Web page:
The sit is good for a first thing to teach your puppy or dog. Why start with the sit? Here are five reasons.
- It’s easy to teach a dog.
- You’ll be using it with the other commands.
- Even very young puppies can understand it.
- It’s important for good manners with people.
- It’s the thing my dogs do when they want to please me and aren’t sure what to do, and this can be very convenient.
If your dog already sits, you may get some ideas here for how to improve the process.
Teaching the Sit
Put a small treat in in one hand. For most dogs, the treat can simply be a piece of their dry food. You and your dog or puppy should be alone in a place without distractions. Indoors is generally less distracting than outside, but a quiet yard is fine. You want enough space that you and the dog can move around a little.
You also want to be where you have a small container of the treats out of reach of the dog, so you can grab another one easily. Do this at a time of day when the dog hasn’t just been fed.
Your dog should be standing up or walking around as you begin this process. Show him the treat in your hand, close enough that he can smell it and at about eye level. He may move forward to sniff it or he may just watch you. In any case, raise that hand with the treat up higher than his head and back over his head… so he has to sit in order to keep watching you.
The very instant that the dog’s rear touches the ground or floor, say “Good!” and open your hand. Let him take the treat from your outstretched palm. (This is a much safer method for your fingers than giving him the treat right from your fingers! I always give treats from my palm. This point could be a dog training tip in itself.)
Now, what if the dog doesn’t sit when you try this? What if he jumps up for the treat, moves away as you raise the treat, or does something else? You can say something like “Too bad!” if you want to, or just say nothing. Then create a bit of a pause, for example, turn around or just stand looking out at nothing for a few seconds. Then try again. Normally, dogs get the sit quite quickly, as it comes naturally to them to sit in order to see the treat. If you still have trouble after a try or two, be sure you are moving the treat in a way that would naturally make the dog move into a sit.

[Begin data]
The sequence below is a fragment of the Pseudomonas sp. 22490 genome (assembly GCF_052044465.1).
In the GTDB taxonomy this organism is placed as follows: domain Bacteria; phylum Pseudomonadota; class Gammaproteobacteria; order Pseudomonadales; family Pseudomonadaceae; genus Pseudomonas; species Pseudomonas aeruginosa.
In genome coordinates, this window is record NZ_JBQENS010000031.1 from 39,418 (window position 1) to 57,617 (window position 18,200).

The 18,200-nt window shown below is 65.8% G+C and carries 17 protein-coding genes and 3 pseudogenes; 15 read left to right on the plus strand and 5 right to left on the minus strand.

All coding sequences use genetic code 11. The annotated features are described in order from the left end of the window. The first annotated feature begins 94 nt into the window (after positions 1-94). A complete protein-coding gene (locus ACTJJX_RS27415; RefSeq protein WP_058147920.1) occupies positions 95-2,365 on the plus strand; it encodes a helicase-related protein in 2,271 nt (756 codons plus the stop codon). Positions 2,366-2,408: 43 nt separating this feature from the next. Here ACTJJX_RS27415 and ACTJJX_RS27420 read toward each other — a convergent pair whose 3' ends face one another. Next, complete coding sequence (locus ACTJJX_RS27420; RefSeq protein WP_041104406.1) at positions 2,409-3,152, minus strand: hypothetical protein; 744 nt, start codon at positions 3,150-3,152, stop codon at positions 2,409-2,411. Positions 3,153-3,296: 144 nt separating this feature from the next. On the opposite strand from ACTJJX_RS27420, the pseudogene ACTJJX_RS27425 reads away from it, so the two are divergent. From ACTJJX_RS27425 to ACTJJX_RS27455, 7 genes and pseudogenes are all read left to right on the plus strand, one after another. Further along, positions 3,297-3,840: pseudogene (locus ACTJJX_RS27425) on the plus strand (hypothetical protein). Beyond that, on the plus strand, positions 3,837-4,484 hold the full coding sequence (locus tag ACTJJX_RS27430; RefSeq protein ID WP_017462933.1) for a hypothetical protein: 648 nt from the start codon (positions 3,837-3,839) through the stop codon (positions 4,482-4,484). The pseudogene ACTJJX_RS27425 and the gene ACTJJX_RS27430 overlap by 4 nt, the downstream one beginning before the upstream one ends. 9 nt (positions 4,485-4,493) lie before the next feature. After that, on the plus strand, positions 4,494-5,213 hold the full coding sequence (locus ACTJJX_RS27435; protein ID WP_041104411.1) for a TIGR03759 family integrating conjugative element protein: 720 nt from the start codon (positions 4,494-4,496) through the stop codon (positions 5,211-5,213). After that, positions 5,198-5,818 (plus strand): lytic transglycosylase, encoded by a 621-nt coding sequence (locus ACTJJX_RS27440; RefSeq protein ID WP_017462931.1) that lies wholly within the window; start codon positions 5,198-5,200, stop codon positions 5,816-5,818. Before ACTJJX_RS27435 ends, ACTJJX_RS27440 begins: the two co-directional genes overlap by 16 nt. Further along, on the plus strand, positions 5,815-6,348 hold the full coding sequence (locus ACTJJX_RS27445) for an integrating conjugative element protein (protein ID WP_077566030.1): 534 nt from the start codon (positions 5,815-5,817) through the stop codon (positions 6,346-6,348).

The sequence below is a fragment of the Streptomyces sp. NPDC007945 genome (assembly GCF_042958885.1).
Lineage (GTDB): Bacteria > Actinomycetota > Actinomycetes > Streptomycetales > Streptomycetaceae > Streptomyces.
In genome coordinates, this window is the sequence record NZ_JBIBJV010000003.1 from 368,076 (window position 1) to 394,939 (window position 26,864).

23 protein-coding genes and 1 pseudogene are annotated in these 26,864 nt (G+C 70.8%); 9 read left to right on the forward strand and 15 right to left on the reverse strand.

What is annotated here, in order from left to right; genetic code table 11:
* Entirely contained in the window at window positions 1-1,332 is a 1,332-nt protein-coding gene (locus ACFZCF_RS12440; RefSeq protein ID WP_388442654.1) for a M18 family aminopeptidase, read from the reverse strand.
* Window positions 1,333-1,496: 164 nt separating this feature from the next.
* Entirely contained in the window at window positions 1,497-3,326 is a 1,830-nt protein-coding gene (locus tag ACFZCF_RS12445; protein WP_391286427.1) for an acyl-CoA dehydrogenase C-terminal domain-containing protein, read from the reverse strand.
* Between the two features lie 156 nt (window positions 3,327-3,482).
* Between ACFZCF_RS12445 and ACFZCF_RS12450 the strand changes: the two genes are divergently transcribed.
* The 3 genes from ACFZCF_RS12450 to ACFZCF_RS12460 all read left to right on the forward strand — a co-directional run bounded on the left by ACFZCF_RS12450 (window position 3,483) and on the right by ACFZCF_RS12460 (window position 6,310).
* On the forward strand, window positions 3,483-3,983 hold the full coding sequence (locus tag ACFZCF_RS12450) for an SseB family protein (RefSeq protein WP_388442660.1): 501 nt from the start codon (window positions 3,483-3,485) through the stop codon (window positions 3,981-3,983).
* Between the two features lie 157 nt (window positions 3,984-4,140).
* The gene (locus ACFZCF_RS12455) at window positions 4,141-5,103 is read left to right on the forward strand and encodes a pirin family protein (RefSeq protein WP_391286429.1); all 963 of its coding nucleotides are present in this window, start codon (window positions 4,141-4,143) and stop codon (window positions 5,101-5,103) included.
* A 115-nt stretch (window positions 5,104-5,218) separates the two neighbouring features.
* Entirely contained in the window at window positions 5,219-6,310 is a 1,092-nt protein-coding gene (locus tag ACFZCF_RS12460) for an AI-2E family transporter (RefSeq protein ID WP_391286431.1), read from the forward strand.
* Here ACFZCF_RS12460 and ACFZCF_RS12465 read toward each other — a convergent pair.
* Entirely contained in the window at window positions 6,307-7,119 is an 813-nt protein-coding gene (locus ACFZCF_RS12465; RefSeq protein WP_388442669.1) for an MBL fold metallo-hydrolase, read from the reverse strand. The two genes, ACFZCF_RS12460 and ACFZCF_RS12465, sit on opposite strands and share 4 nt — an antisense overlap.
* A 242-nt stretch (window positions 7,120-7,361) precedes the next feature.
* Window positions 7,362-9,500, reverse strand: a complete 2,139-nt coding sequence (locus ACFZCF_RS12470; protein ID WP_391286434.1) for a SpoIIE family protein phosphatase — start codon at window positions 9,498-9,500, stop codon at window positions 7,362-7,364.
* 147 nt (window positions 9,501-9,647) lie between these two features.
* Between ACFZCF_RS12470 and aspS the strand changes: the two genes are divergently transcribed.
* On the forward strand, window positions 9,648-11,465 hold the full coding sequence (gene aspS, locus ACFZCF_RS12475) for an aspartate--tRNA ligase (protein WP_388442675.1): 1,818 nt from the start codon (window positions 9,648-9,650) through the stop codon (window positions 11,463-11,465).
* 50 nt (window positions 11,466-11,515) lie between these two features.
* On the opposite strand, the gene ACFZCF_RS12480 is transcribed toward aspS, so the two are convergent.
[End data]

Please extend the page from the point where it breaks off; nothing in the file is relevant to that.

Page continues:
After the treat has been consumed, walk to a different place in the room and repeat the process. Do this several times in a session, but I wouldn’t go more than 5 or 10 minutes, and only 2 or 3 minutes for young puppies. You can do several sessions a day.
How to Train the Sit with a Clicker
It’s exactly the same as above except that you click a clicker at the very moment the dog’s rear hits the floor. Don’t have a clicker? Here’s a nice clicker:
Seven Ways to Use the Sit with Your Puppy or Dog
- If your dog tries to charge into or out of the house, you can teach him to sit until you tell him it’s okay to go.
- Ditto for getting in or out of vehicles.
- Our dogs sit and stay before going to their bowls to eat. This is convenient, and I must say we’ve impressed a lot of dinner guests with this trick!
- Another good time to use the sit is when you think your dog might jump up, like when those dinner guests ring the doorbell and there’s excitement as they enter.
- It is useful in connection with teaching a dog to come to you and to sit in front of you.
- It could save your dog from injury, or even save its life, if the dog was about to go out on a street with traffic and you called out, “Sit!”
- It can make your dog less intimidating to a child who is about to pet your dog, with your permission of course.
A nice benefit of the sit is that dogs generally watch you closely when they are sitting, so you have their attention. Being able to get your dog’s attention when you want it makes life much more pleasant. Teaching your dog to sit also can strengthen the bond between you and the dog, as it’s something you two are doing together. You may think of it as a command, but the dog may think of it as something fun that he is doing with you. And here’s another tip: the more fun you bring to the sit or to any dog training, the more happily your dog will pay attention to you! That’s win-win.